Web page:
Best Cloud Backup for Australia 2017

obrBy Ritika Tiwari — Last Updated: 18 Aug'17 2016-05-18T06:44:22+00:00Google+
Best Cloud Backup for Australia

Australia is a well-known country in many respects, yet its cloud backup and storage offerings have been lacking, to put it somewhat lightly. Nonetheless, we’ve found the top five cloud backup services, which should be able to provide Australian users with everything they could possibly need, to securely backup their data.

Let’s start by asking the big question, why does Australia offer little to nothing in the way of world-class cloud backup and storage services? The answer lies in Australian data and information laws, which are so stringent and intrusive, that it becomes difficult for cloud companies to operate there.

The Australian Prudential Regulatory Authority (ARPA) controls data transfers in and out of the country, including offshore data centers which operate via the cloud. They do so in efforts to reinforce the Australian National Privacy Act of 1988, which governs how organizations store, use, modify and disclose users’ personal data, although it has since been replaced by The Australian Privacy Principles (APPs) act, which is a successor to the 1988 act.

According to the law, a cloud company based in Australia which has a data center in the country, needs to get permission from ARPA to move data from that center to a different one, located in any other nation. And that’s not all, ARPA also needs access to all offshore hosting facilities, so they can perform background checks at their own discretion, which isn’t a particularly privacy friendly policy.

Why Cloud Privacy is Important in Australia

Most big cloud backup companies prefer to provide privacy-friendly services, while spreading their servers across various countries, to ensure easy and reliable access. But Australian laws are too stringent and very NSA-like, which is why most cloud companies generally avoid using the country as an avenue for data storage and retention.

So, in this post, we’ll be talking about the five best cloud backup services that can be used securely, quickly and relatively cheaply, if you’re in Australia. Before proceeding, let’s first break down how this article is setup and its purpose. We’re here to provide a general summary of each service, a small snippet of what we liked about them and a list of pros and cons.

Under every summary, there’s a “Read review” button, which we highly recommend you click for a full in-depth breakdown of how exactly each service works. With that info-bite out of the way, it’s time to get this show on the road!



CrashPlan is one of the oldest (founded A.D. 2007) and most reliable cloud backup services around.

Its features include end-to-end encryption, high customization, affordable rates and most importantly – unlimited data storage. CrashPlan provides access via a pretty handy web app, though most of the advanced settings and features are present on the app’s desktop version. Which is available for Windows, Mac, and Linux users.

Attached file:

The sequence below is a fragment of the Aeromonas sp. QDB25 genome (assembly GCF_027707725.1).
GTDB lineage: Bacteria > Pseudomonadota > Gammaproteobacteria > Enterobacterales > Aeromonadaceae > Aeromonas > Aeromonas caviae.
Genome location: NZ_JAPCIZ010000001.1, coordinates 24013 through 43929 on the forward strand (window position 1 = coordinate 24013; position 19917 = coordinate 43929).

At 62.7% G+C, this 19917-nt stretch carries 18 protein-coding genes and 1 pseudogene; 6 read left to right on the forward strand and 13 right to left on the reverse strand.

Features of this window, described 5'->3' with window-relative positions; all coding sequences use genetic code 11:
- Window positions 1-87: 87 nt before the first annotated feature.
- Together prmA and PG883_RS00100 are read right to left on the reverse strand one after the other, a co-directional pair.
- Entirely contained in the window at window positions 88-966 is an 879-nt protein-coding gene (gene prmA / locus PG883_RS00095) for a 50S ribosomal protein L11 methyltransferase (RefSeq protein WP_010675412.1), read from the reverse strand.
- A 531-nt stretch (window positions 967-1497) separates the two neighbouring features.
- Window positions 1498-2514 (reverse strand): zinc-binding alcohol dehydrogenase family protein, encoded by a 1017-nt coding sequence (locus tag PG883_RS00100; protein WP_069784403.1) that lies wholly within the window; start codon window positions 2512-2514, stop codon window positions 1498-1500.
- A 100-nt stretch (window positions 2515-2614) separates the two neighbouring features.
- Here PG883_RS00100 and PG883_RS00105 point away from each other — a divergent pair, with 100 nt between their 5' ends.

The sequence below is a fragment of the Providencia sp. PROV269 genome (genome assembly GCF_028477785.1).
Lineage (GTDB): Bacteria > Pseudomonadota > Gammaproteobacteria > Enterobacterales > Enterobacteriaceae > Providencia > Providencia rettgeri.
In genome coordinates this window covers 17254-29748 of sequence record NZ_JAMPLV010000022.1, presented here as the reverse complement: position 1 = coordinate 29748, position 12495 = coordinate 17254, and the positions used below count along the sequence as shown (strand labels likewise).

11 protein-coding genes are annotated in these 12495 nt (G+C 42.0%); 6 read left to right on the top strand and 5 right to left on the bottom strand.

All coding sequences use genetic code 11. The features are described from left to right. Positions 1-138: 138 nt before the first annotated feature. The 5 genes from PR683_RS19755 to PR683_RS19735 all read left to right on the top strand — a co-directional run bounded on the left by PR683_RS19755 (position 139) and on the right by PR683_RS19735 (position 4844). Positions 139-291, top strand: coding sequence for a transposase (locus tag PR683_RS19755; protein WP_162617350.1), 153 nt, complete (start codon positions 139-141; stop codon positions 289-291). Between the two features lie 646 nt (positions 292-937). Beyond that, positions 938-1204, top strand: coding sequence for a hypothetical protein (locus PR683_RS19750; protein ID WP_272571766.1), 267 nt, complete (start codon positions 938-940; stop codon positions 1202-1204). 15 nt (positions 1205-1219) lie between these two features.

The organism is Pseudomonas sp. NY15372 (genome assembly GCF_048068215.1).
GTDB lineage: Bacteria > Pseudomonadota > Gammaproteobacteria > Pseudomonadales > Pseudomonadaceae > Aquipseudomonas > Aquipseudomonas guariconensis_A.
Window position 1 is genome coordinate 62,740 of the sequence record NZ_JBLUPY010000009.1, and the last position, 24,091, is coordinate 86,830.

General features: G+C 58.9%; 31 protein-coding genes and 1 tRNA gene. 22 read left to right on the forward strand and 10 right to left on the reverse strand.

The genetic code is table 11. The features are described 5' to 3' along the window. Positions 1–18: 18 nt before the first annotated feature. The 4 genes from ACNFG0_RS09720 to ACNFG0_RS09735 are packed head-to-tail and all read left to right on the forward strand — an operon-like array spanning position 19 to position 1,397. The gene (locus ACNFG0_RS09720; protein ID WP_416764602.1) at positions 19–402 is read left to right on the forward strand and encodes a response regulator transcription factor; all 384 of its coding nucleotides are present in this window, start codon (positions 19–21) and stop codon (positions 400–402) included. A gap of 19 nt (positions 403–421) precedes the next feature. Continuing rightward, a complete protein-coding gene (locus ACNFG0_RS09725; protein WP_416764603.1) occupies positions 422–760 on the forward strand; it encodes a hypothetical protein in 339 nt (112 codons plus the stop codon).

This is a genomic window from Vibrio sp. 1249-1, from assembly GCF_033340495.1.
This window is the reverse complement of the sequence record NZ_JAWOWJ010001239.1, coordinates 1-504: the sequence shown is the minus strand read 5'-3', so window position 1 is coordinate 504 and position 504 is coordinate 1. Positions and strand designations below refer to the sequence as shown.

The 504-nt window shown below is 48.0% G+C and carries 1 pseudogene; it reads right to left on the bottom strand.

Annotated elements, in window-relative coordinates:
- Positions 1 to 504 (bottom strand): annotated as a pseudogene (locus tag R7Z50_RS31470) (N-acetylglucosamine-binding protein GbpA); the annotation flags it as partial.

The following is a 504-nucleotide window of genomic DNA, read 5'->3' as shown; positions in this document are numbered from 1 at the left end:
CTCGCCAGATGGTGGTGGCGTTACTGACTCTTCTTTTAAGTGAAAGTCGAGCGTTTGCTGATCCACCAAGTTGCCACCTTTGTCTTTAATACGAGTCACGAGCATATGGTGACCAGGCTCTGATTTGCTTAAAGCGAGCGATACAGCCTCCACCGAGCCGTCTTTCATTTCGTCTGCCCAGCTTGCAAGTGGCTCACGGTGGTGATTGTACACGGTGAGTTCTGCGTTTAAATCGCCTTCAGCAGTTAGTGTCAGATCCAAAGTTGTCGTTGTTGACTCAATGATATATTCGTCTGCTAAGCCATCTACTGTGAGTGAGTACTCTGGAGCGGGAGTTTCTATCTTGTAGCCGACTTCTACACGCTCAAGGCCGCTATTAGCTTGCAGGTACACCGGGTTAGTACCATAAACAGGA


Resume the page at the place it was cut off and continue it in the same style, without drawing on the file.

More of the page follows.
Crashplan Review

CrashPlan’s ace in the hole is its highly customizable nature; you can change every little setting to correspond with personal data and privacy needs, which is important if you’re in Australia. Users can play around with features such as backup scheduling, where the app can be set to backup when the computer is idle or whenever the user wants. Bandwidth throttling can also be customized; you can stop CrashPlan from backing up when the system battery is low.

Hard disk data is displayed in a tree structure, so backing up individual items becomes pretty easy. And the settings pane can be used to exclude certain file types, decide the frequency and number of file versions created, and much more.

Other Reasons Why We Like CrashPlan

CrashPlan has end-to-end encryption, which encrypts data before it’s uploaded and is only decrypted when a file is downloaded. Aussie users should get a private encryption key, which isn’t shared with anyone.

Better still, you can either backup data to CrashPlan’s cloud, another computer or network drive. Plans start at $5.99 per month, for unlimited storage, making CrashPlan a great option for personal and business users.

Read the review here.


Backblaze provides military-grade security and truly unlimited storage, for the affordable price of $5 per month. It’s also a completely automated backup service (unlike CrashPlan) and comes with the Locate My Computer service. 

While Backblaze doesn’t let the user choose what to upload, there is an option to decide what not to upload; the excluded folders list can be found inside the settings pane. Backblaze also has bandwidth throttling and backup scheduling features, but they aren’t as nuanced as CrashPlan’s.

Backblaze is designed for automation and ease, the perfect choice for someone absolutely new to backing up data, or somebody lazy. Now, let’s move onto data restoration, which can be done in three ways:

  1. Method 1: A ZIP file containing all your data can be directly downloaded from Backblaze’s website.
  2. Method 2: A USB drive with a storage capacity of 128GB can be directly couriered to you.
  3. Method 3: A USB hard drive which stores over 4TB can be shipped to those of us with a lot of data. And yes, they do ship to Australia.

Other Reasons Why We Like Backblaze

A set-and-forget service, Backblaze is a true boon for the lazy or busy among us. With Backblaze, all you have to do is install its desktop app and the software will handle everything on its own.